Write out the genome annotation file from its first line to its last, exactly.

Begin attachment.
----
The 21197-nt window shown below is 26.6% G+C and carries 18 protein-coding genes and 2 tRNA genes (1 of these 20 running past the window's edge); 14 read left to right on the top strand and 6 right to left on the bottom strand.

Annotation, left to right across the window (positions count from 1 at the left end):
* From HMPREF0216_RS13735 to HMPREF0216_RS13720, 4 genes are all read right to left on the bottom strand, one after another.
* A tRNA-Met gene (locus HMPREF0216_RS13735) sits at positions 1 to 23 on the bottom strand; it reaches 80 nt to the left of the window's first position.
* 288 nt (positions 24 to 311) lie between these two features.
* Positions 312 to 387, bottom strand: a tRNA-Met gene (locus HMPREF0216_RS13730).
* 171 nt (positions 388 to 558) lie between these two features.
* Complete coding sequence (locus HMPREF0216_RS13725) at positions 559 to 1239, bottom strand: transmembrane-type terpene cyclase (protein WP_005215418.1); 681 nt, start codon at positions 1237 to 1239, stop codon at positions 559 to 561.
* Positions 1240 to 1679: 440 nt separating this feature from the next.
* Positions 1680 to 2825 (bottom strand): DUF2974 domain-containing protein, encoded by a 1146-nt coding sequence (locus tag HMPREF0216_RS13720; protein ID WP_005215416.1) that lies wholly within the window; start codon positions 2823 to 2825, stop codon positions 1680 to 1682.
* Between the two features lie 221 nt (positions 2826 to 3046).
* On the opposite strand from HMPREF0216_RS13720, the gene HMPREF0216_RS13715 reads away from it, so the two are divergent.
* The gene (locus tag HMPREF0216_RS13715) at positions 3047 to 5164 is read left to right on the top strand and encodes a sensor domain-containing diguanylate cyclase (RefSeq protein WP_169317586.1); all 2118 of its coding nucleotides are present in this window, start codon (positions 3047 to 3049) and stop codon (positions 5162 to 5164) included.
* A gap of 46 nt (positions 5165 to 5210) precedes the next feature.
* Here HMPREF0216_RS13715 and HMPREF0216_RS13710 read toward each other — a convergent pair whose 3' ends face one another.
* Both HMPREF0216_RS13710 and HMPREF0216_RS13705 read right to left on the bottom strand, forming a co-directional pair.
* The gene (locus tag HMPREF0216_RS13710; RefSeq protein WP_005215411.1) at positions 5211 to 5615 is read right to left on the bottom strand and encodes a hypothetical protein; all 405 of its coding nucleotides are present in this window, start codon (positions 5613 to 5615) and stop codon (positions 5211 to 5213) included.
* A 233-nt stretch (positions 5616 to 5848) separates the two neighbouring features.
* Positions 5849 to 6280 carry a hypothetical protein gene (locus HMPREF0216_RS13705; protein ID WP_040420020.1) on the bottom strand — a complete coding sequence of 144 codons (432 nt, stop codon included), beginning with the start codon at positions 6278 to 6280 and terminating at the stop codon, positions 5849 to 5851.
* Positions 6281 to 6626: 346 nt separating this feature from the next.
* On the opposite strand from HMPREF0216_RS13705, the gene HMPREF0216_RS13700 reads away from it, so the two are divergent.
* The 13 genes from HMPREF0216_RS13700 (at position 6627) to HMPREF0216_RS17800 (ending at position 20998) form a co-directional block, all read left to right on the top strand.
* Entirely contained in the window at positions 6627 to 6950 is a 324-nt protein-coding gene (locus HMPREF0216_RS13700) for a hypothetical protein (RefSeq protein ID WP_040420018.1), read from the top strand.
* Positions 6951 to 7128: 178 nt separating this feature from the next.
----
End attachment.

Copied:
The 21197-nt window shown below is 26.6% G+C and carries 18 protein-coding genes and 2 tRNA genes (1 of these 20 running past the window's edge); 14 read left to right on the top strand and 6 right to left on the bottom strand.

Annotation, left to right across the window (positions count from 1 at the left end):
* From HMPREF0216_RS13735 to HMPREF0216_RS13720, 4 genes are all read right to left on the bottom strand, one after another.
* A tRNA-Met gene (locus HMPREF0216_RS13735) sits at positions 1 to 23 on the bottom strand; it reaches 80 nt to the left of the window's first position.
* 288 nt (positions 24 to 311) lie between these two features.
* Positions 312 to 387, bottom strand: a tRNA-Met gene (locus HMPREF0216_RS13730).
* 171 nt (positions 388 to 558) lie between these two features.
* Complete coding sequence (locus HMPREF0216_RS13725) at positions 559 to 1239, bottom strand: transmembrane-type terpene cyclase (protein WP_005215418.1); 681 nt, start codon at positions 1237 to 1239, stop codon at positions 559 to 561.
* Positions 1240 to 1679: 440 nt separating this feature from the next.
* Positions 1680 to 2825 (bottom strand): DUF2974 domain-containing protein, encoded by a 1146-nt coding sequence (locus tag HMPREF0216_RS13720; protein ID WP_005215416.1) that lies wholly within the window; start codon positions 2823 to 2825, stop codon positions 1680 to 1682.
* Between the two features lie 221 nt (positions 2826 to 3046).
* On the opposite strand from HMPREF0216_RS13720, the gene HMPREF0216_RS13715 reads away from it, so the two are divergent.
* The gene (locus tag HMPREF0216_RS13715) at positions 3047 to 5164 is read left to right on the top strand and encodes a sensor domain-containing diguanylate cyclase (RefSeq protein WP_169317586.1); all 2118 of its coding nucleotides are present in this window, start codon (positions 3047 to 3049) and stop codon (positions 5162 to 5164) included.
* A gap of 46 nt (positions 5165 to 5210) precedes the next feature.
* Here HMPREF0216_RS13715 and HMPREF0216_RS13710 read toward each other — a convergent pair whose 3' ends face one another.
* Both HMPREF0216_RS13710 and HMPREF0216_RS13705 read right to left on the bottom strand, forming a co-directional pair.
* The gene (locus tag HMPREF0216_RS13710; RefSeq protein WP_005215411.1) at positions 5211 to 5615 is read right to left on the bottom strand and encodes a hypothetical protein; all 405 of its coding nucleotides are present in this window, start codon (positions 5613 to 5615) and stop codon (positions 5211 to 5213) included.
* A 233-nt stretch (positions 5616 to 5848) separates the two neighbouring features.
* Positions 5849 to 6280 carry a hypothetical protein gene (locus HMPREF0216_RS13705; protein ID WP_040420020.1) on the bottom strand — a complete coding sequence of 144 codons (432 nt, stop codon included), beginning with the start codon at positions 6278 to 6280 and terminating at the stop codon, positions 5849 to 5851.
* Positions 6281 to 6626: 346 nt separating this feature from the next.
* On the opposite strand from HMPREF0216_RS13705, the gene HMPREF0216_RS13700 reads away from it, so the two are divergent.
* The 13 genes from HMPREF0216_RS13700 (at position 6627) to HMPREF0216_RS17800 (ending at position 20998) form a co-directional block, all read left to right on the top strand.
* Entirely contained in the window at positions 6627 to 6950 is a 324-nt protein-coding gene (locus HMPREF0216_RS13700) for a hypothetical protein (RefSeq protein ID WP_040420018.1), read from the top strand.
* Positions 6951 to 7128: 178 nt separating this feature from the next.